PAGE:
Real time in vivo ATP Monitoring in C elegans

Cristina Lagido, Jonathan Pettitt, Aileen Winifred Flett, Lesley Anne Glover

Research output: Contribution to conferenceAbstract

Abstract

ATP concentrations affect how organisms function, and impaired ATP production is associated with ageing, neurodegenerative and metabolic diseases. Exposure to stress is also known to alter ATP levels. We are interested in ATP levels as an early manifestation of the metabolic and physiological changes taking place during exposure of C. elegans to stress. Determination of ATP levels is frequently carried out in vitro 1, 2, implying the destruction of the biological sample. Our aim is to do this in vivo enabling genetic analysis based on the ATP phenotype. We have generated luminescent C. elegans through ubiquitous constitutive expression of firefly luciferase, which is widely used for ATP determination. We have previously demonstrated a link between light levels and the nematodes health and viability upon exposure to environmental stress 3. Here, we describe the generation of a new strain of highly luminescent C. elegans and specifically address the hypothesis that whole animal luminescence reflects its intracellular ATP levels in vivo. To test this, we characterised the bioluminescence response of C. elegans during sublethal exposure to and recovery from azide. Azide inhibits mitochondrial respiration reversibly and causes ATP depletion. Consistent with our expectations, in vivo luminescence decreased with increasing sublethal azide levels and recovered fully when worms were removed from azide. In vitro determination of firefly luciferase activity indicated that luciferase expression levels, stability and activity did not influence the final luminescence. Results showed that C. elegans luminescence reports on ATP levels in real-time. This is the first time firefly luciferase determination of ATP levels has been applied to a whole live multicellular organism. The study of the stress response is often slowed down by laborious methodologies. Real-time ATP monitoring constitutes a unique opportunity to explore the links between physiology and genetics of C. elegans and will provide novel physiological insights in health and disease. 1. Dillin A. et al. (2002) Science 298: 2398-2401. 2. Houthoofd K. et al. (2005) Neurobiology of Aging 26: 689-696. 3. Lagido C. et al. (2001) FEBS Letters 493: 3639.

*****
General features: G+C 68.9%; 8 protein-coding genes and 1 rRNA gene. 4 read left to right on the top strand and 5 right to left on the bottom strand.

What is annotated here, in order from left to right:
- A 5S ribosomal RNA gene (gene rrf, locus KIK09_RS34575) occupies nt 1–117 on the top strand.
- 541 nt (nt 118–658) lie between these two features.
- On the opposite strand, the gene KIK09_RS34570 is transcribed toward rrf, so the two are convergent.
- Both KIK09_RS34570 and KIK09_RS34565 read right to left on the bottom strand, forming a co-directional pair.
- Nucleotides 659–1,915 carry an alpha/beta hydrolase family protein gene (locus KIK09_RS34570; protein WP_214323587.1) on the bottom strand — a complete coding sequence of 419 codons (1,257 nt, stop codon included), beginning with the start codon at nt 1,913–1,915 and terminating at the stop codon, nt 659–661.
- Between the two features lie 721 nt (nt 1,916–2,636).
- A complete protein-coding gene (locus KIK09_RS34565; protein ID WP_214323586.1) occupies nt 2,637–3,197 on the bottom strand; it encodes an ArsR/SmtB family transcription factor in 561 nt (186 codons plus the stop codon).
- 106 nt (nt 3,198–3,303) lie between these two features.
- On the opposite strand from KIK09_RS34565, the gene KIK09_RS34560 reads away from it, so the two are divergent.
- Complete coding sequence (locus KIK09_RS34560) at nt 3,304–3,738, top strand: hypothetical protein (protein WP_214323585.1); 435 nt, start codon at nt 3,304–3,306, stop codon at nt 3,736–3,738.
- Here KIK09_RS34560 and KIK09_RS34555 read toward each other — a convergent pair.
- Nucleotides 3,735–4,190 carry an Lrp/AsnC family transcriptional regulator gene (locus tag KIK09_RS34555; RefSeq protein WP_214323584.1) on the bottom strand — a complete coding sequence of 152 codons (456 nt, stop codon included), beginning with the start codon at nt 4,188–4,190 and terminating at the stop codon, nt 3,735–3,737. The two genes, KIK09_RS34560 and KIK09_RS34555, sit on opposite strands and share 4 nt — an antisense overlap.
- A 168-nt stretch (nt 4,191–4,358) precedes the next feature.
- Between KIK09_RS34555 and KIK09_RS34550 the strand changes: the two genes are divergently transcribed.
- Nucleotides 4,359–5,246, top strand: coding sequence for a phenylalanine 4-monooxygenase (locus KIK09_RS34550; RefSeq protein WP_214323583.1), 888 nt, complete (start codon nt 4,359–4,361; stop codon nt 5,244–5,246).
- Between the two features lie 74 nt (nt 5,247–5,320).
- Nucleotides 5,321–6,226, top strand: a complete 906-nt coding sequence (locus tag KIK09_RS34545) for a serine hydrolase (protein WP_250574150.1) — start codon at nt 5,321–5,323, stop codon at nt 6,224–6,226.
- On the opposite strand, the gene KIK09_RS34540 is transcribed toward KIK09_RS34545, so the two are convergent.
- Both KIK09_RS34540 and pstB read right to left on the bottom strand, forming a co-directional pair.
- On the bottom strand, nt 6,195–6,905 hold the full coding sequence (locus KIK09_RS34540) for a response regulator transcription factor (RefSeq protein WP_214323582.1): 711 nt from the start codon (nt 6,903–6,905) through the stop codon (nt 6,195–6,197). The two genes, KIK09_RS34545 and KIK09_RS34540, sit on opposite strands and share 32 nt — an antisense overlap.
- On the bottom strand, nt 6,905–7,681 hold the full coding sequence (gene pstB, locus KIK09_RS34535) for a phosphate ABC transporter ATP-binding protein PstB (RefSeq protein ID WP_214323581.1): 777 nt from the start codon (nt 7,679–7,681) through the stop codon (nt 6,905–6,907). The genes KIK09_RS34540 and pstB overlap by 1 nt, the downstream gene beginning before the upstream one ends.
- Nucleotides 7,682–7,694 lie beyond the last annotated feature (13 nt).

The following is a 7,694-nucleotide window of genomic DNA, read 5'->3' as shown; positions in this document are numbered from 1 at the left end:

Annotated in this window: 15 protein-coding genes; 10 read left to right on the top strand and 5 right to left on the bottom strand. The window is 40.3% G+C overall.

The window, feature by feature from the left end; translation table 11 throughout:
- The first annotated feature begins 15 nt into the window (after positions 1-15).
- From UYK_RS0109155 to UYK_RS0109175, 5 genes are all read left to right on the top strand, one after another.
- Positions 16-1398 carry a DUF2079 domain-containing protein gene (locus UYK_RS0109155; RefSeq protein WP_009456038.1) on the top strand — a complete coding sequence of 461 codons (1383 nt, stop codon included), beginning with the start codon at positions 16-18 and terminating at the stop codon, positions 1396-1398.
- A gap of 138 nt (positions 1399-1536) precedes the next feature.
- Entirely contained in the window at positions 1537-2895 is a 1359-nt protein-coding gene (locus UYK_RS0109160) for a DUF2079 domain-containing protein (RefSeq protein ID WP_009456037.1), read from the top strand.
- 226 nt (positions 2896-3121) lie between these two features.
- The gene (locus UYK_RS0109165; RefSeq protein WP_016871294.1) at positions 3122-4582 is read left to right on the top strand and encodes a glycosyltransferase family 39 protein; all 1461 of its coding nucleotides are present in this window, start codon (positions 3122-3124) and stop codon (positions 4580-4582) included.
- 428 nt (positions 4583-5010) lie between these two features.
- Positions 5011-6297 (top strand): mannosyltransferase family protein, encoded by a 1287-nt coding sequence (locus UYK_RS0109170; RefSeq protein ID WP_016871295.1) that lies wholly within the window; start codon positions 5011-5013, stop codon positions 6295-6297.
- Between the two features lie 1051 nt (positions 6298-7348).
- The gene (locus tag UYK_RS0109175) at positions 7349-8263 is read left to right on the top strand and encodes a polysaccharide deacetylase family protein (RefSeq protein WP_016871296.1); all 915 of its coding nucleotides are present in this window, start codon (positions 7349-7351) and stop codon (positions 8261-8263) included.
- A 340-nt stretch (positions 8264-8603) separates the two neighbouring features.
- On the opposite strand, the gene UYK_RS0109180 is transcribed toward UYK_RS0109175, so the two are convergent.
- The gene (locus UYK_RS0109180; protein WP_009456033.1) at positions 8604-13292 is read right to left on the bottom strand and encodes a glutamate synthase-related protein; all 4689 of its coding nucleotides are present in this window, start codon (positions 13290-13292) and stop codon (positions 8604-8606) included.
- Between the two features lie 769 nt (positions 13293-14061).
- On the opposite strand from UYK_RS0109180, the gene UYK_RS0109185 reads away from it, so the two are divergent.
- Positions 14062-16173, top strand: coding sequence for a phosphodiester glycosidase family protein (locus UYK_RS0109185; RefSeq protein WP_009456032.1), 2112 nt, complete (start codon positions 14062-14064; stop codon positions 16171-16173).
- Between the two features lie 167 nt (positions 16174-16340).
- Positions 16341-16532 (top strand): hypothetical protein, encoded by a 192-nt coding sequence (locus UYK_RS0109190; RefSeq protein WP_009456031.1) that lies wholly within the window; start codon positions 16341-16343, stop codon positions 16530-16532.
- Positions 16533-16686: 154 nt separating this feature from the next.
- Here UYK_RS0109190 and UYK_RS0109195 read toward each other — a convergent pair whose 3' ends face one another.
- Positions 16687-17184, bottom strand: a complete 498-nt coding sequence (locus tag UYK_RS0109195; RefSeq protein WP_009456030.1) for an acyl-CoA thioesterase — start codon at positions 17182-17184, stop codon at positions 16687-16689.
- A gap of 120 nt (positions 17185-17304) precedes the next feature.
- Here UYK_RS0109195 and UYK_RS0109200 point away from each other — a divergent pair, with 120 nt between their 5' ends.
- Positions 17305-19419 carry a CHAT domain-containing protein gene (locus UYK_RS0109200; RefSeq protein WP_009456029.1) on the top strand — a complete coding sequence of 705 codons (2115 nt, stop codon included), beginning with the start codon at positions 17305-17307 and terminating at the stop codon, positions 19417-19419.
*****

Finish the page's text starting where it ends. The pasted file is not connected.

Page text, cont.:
Original languageEnglish
Publication statusPublished - 2007
Event16th International C. elegans Meeting (2007) - Los Angeles, United States
Duration: 27 Jun 20071 Jul 2007

Conference

Conference16th International C. elegans Meeting (2007)
CountryUnited States
CityLos Angeles
Period27/06/071/07/07

Fingerprint

Adenosine Triphosphate
Azides
Luminescence
Firefly Luciferases
Neurobiology
Metabolic Diseases
Environmental Exposure
Luciferases
Neurodegenerative Diseases
Health Status
Respiration
Phenotype
Light
Health

Cite this

Lagido, C., Pettitt, J., Flett, A. W., & Glover, L. A. (2007). Real time in vivo ATP Monitoring in C elegans. Abstract from 16th International C. elegans Meeting (2007), Los Angeles, United States.

Real time in vivo ATP Monitoring in C elegans. / Lagido, Cristina; Pettitt, Jonathan; Flett, Aileen Winifred; Glover, Lesley Anne.

2007. Abstract from 16th International C. elegans Meeting (2007), Los Angeles, United States.

Research output: Contribution to conferenceAbstract

Lagido, C, Pettitt, J, Flett, AW & Glover, LA 2007, 'Real time in vivo ATP Monitoring in C elegans' 16th International C. elegans Meeting (2007), Los Angeles, United States, 27/06/07 - 1/07/07, .
Lagido C, Pettitt J, Flett AW, Glover LA. Real time in vivo ATP Monitoring in C elegans. 2007. Abstract from 16th International C. elegans Meeting (2007), Los Angeles, United States.
Lagido, Cristina ; Pettitt, Jonathan ; Flett, Aileen Winifred ; Glover, Lesley Anne. / Real time in vivo ATP Monitoring in C elegans. Abstract from 16th International C. elegans Meeting (2007), Los Angeles, United States.
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AU - Pettitt, Jonathan

AU - Flett, Aileen Winifred

AU - Glover, Lesley Anne